What is violence? Surprisingly, today most would define violence solely as a physical action or force that causes bodily harm. We cannot ignore evidence, though, that violence is more than just brute force.
Mental, emotional and spiritual violence exist as counterparts to this physical expression. And if we devote more time understanding the complex layers of violence, it will ultimately lead to deeper discussions, which can be dedicated to the idea of non-violence. What is non-violence, and how might we actually be able to practice it within our own lives?
I am a student at Northern Kentucky University (NKU) where I recently finished an intense course, “Prophets of Non-Violence,” taught by Professor Patrick Murphy Welage. I have been a part-time student for many years and I truly feel that no other course has affected me as strongly as this one. The content was gripping and the overall experience life-changing.
At Xavier University and NKU, Welage teaches theology and philosophy with an emphasis on social justice and non-violence. He is also a certified laughter yoga teacher.
We found out what laughter yoga is when one of our classes was turned into a laughter-yoga-body-mind experience. It was definitely awkward at first, forcing ourselves to laugh without any prompting, without any comedy. It was a matter of faking the laughter until it finally became real and natural. By the end of the class, hilarity was echoing from person to person.
The lesson was to use laughter as a practice of non-violence, because laughter is non-political, non-religious, non-racial and nonthreatening. Like music and art, laughter is a universal language that can transcend many barriers: language, age, gender, race and social class. It enhances our personal relationships and connections with one another. Laughter can suspend or remove divisions between people, showing a way to a more peaceful existence together.
Welage is the type of teacher who makes things interesting and witty, although his objective through it all is to have his students thoughtfully examine theories and practices associated with violence and non-violence.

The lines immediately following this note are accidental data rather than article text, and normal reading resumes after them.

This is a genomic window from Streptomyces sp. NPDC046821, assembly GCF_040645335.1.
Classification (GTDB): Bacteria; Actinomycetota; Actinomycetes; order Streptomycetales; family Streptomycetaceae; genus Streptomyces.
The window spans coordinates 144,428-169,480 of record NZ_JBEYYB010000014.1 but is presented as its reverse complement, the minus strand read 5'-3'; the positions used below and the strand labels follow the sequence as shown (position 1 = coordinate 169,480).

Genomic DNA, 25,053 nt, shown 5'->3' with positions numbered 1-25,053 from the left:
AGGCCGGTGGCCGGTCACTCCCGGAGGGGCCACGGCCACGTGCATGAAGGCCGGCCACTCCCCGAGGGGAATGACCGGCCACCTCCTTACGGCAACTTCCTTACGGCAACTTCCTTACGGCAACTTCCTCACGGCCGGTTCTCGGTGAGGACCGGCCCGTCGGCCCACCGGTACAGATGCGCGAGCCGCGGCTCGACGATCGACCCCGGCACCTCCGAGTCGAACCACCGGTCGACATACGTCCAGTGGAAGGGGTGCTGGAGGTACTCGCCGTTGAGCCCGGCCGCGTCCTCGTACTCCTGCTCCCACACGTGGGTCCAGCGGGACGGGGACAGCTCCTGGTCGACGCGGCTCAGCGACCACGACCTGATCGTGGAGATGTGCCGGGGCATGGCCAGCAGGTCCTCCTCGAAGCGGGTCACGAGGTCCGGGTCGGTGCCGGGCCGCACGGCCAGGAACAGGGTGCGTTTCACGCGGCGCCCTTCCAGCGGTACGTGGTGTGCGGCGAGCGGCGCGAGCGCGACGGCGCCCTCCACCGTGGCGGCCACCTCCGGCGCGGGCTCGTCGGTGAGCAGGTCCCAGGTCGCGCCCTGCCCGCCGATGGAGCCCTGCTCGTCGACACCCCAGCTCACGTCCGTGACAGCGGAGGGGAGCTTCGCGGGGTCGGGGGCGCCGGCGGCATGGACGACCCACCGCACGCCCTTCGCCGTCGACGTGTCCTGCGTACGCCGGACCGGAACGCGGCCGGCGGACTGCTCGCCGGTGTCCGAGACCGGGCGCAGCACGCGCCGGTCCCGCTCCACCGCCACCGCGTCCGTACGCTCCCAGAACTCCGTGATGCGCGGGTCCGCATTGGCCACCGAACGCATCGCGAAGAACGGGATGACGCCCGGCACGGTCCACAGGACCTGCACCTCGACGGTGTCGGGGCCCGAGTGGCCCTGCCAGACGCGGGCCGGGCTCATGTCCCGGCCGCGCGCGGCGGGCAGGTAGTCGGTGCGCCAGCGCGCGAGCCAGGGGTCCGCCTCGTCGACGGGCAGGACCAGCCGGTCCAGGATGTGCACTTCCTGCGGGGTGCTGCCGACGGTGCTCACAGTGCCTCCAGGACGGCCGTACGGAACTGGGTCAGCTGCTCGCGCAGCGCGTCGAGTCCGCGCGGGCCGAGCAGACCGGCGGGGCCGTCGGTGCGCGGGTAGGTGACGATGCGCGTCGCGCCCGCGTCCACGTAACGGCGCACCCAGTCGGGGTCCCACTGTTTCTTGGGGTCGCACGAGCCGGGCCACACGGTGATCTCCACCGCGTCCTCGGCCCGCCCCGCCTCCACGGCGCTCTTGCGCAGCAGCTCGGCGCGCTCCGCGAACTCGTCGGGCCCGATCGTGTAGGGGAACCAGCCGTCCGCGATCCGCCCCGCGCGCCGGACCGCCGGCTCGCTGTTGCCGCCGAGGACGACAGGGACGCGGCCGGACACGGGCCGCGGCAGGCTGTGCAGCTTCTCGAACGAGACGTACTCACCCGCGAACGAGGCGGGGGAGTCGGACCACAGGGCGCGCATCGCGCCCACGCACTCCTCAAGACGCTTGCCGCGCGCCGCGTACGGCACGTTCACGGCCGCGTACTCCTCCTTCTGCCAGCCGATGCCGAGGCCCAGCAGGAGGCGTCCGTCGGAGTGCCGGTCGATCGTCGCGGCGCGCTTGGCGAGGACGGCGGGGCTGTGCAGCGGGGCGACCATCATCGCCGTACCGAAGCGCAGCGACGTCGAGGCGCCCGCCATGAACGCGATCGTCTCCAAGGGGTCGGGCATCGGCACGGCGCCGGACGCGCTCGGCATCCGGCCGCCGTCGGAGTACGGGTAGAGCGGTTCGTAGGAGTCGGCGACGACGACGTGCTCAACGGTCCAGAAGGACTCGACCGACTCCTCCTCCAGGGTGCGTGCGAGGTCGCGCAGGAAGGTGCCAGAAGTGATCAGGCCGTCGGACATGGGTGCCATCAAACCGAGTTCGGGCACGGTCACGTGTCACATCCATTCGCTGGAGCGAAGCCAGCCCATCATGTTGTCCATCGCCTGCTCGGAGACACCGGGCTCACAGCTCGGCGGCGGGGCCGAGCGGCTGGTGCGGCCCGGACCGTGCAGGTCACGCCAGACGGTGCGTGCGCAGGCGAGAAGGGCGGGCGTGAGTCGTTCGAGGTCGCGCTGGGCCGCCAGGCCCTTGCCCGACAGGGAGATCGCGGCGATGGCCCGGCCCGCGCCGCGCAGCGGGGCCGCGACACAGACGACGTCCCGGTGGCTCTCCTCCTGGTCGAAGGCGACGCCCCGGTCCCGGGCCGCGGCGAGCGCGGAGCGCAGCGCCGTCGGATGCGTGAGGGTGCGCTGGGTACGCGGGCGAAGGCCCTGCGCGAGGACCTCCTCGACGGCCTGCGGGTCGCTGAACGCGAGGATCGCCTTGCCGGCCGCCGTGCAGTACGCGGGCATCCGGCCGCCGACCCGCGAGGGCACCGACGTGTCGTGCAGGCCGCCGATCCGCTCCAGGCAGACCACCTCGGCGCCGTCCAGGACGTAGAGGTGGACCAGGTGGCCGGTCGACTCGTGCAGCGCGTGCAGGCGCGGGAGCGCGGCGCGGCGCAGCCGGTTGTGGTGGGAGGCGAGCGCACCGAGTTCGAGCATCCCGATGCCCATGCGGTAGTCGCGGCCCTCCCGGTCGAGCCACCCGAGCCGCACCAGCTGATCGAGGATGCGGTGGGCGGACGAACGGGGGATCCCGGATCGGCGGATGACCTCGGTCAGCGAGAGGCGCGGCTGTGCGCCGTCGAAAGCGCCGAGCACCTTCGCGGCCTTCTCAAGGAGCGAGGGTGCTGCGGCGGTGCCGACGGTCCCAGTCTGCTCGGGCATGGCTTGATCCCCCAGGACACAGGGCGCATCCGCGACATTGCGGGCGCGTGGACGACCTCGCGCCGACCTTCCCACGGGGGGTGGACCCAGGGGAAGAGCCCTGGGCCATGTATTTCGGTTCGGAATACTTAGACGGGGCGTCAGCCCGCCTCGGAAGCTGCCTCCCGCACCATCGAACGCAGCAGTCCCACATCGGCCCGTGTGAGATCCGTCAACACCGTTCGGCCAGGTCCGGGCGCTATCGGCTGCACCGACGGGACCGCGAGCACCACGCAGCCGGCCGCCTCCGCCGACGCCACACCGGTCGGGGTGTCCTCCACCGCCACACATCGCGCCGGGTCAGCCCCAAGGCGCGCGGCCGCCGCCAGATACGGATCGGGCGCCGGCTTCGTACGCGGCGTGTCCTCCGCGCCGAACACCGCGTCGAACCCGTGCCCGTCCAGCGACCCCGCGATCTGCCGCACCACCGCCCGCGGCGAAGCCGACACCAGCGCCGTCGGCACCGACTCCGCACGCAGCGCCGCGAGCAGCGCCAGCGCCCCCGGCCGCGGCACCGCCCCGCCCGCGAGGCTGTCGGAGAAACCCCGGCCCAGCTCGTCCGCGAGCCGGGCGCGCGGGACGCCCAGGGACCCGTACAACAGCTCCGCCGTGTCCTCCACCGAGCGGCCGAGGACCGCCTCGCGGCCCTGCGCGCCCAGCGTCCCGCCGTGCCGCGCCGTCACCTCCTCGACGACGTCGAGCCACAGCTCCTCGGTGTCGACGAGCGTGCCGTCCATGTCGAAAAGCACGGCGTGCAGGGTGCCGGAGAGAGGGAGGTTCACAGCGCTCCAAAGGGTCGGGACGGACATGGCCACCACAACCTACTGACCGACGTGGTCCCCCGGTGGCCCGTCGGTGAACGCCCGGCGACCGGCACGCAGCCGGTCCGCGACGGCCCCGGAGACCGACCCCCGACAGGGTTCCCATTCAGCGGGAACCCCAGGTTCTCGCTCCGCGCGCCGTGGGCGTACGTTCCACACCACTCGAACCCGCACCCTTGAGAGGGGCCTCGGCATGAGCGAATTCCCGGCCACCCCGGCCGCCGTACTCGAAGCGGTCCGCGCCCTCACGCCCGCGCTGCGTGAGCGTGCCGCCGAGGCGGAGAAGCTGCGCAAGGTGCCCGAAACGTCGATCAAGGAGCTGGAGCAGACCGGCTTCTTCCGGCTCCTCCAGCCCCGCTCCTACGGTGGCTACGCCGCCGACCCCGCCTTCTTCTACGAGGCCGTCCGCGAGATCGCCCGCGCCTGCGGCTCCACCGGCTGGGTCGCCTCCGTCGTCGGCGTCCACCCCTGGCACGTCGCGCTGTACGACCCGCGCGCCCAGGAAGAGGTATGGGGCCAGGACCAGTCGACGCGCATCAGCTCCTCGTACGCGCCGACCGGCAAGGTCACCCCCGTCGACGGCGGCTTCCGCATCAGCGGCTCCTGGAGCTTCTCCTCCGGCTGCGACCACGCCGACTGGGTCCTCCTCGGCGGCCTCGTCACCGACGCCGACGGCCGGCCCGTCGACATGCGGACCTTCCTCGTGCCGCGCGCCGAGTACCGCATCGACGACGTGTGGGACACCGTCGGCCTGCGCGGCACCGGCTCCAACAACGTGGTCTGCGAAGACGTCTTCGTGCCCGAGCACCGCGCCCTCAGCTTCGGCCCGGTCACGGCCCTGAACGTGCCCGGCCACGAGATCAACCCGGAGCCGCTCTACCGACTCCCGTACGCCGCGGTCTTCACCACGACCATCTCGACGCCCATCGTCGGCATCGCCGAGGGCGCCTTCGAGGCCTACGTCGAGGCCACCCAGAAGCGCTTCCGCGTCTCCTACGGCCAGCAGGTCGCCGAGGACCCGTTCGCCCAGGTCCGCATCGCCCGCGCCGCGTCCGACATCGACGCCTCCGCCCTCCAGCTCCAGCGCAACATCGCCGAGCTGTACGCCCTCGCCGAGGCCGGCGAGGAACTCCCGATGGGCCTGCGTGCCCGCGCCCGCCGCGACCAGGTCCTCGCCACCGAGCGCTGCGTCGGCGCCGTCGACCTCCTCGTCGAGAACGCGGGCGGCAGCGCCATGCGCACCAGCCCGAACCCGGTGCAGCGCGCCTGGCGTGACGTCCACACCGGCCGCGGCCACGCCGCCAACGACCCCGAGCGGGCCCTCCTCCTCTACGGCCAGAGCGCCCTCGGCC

We spent a significant amount of time trying to understand apartheid in South Africa. We were inundated with facts about unspeakable acts of oppression, torture and violence perpetrated toward blacks at the hands of a white supremacist government. Many turned a blind eye to what was going on. Apathy is an all too familiar response to horrendous violations against human freedoms.
We read A Human Being Died That Night: A Story of Forgiveness by Pumla Gobodo-Madikizela and Priest and Partisan by Michael Worsnip, hoping to gain some insight into some of the root causes of this violence in South Africa and how the country would ever recover from it. The Truth and Reconciliation Commission was formed so that the country could shift toward truth, reconciliation and most important, forgiveness.
Forgiveness, faith, redemption and spirituality were at the center of many of our discussions. We each had our own unique frame of reference and life experiences to pull from. Our class was made up of Christians from many denominations, Muslims, Buddhists, atheists and agnostics. It was also a sweet mixture of gender, age, race and social class. It was an amazing little community our classroom had turned into.